The Bangkok Metropolitan Administration (BMA) is launching a crackdown on hundreds of unlicensed tattoo parlours across the capital after finding only 50 were properly registered.
"Any shops found operating without a proper licence will be shut immediately," Bangkok deputy governor Thawisak Lertpraphan said on Wednesday, adding that he ordered all districts to inspect tattoo parlours.
The way tattoo parlours operate are considered to pose possible harmful health impacts. Operators need to obtain legal permits issued under the 1992 Public Health Act.
Tattooists found flouting the health law may face a maximum jail term of six months, a maximum fine of 50,000 baht or both, Mr Thawisak said.
The BMA however would give a reprieve by allowing tattooists to come forward and seek registration, he told media after inspecting tattoo parlours on Khao San Road on Wednesday.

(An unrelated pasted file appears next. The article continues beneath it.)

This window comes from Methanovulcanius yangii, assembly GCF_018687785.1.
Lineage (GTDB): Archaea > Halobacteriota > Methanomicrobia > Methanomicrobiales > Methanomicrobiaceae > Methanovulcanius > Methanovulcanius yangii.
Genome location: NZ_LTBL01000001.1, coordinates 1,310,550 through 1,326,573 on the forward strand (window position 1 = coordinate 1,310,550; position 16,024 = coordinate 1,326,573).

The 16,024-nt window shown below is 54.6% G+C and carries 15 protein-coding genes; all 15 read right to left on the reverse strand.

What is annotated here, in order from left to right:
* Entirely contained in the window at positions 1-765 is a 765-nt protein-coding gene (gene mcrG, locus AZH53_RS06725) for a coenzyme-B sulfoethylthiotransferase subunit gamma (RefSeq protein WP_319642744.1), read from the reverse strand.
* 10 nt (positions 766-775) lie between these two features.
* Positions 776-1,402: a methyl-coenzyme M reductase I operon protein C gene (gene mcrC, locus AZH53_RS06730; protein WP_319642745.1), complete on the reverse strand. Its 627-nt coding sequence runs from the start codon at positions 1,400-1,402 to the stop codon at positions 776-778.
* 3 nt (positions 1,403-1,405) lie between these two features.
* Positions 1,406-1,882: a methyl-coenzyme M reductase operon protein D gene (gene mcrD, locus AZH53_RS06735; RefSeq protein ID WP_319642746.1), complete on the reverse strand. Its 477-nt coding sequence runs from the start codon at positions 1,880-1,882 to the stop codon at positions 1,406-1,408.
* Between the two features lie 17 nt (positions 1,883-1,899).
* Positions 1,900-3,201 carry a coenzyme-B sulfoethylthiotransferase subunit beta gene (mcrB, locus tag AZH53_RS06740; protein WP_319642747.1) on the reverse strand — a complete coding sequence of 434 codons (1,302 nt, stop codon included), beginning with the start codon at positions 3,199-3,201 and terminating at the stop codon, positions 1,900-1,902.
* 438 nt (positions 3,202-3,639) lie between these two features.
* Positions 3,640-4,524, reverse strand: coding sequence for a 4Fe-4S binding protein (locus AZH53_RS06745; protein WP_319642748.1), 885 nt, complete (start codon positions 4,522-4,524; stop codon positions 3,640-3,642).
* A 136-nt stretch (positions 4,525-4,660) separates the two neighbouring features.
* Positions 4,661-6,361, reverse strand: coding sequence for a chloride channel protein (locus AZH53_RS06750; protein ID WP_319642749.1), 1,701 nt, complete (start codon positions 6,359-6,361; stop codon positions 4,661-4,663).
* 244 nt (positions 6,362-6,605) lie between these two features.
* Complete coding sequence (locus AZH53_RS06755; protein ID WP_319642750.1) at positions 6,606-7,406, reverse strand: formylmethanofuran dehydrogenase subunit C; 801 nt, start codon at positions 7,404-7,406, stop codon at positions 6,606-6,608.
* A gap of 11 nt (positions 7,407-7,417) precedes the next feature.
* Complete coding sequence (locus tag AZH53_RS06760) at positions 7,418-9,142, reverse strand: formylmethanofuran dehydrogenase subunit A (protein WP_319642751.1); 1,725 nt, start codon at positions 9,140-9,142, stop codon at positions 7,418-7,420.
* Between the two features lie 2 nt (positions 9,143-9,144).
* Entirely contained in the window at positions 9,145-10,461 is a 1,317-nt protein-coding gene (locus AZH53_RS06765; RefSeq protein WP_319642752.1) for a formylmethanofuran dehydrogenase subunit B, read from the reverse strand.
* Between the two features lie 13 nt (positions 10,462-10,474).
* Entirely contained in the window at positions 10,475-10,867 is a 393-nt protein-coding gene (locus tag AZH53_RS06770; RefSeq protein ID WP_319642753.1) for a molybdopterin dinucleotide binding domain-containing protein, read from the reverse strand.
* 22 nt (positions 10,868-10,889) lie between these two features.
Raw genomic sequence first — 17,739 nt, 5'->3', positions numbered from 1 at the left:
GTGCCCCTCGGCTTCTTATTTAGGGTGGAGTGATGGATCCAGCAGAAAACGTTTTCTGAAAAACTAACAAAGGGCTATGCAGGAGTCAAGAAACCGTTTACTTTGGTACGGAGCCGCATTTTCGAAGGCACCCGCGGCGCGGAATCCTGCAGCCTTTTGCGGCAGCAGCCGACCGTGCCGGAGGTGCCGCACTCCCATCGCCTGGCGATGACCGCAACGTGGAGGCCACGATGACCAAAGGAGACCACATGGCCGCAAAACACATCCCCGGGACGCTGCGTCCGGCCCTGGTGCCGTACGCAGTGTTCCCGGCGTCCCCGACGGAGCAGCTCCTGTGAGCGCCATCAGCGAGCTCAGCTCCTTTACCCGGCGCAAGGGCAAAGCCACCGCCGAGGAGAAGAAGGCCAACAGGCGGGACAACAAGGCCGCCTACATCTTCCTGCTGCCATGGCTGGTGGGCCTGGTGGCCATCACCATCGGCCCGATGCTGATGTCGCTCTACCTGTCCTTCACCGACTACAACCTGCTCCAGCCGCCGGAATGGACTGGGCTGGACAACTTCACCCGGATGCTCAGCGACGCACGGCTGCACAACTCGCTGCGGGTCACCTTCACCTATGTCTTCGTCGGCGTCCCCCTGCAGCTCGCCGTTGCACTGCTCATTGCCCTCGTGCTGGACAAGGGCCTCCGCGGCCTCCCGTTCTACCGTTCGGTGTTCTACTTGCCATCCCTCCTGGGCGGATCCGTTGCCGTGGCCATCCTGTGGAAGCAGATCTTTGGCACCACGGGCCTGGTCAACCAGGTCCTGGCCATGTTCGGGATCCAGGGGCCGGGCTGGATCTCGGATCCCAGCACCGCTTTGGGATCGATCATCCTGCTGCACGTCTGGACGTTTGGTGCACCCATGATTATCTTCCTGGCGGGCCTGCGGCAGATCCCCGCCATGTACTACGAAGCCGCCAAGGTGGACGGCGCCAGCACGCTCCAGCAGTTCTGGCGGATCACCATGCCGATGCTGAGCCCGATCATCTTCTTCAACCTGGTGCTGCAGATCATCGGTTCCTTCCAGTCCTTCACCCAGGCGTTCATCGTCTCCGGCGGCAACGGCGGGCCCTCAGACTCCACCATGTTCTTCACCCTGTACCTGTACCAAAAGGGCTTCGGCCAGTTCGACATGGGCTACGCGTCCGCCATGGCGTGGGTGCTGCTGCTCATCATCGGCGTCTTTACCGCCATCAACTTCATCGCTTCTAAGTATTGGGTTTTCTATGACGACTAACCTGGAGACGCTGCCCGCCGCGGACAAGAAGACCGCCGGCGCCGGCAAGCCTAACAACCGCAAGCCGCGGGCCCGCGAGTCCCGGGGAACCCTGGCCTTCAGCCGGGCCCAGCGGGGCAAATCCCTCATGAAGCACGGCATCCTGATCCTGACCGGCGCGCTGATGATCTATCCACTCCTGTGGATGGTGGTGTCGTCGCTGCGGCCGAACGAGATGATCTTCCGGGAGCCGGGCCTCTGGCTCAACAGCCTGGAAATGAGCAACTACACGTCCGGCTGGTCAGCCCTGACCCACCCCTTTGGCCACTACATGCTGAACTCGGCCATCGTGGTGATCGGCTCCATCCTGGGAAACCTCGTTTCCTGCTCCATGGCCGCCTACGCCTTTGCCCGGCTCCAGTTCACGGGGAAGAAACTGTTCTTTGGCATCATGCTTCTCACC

Khao San Road in Phra Nakhon district is one of the places tourists go to get tattoos.
According to the BMA, only 50 tattoo parlours in Bangkok are properly registered under the 1992 Public Health Act, 17 of them are located in Phra Nakhon district, the rest are scattered across the city.
However it is estimated there are more than a thousand tattooists operating in the capital, according to deputy governor Thawisak.
The BMA crackdown is in response to health scares fuelled by false news that four women died after contracting HIV after getting tattoos from the same place.
Nonthiwat Chantharaprasit, 50 the owner of a tattoo parlour called Up To You Tattoo on Khao San Road, said he had been operating for 12 years and most of his customers (90%) were foreigners.
Most of them don't ask to see the business operating licence or question how clean the equipment is, he said.
Before tattoo artists at the parlour begin work, they always show their customers that all the needles that will be used on them are new and are taken out of their containers in front of the customers, he said.
The National Association of Thailand Tattoo Artists is fighting for a law recognising their work as a profession which requires them to apply for and hold a licence, Mr Nonthiwat said.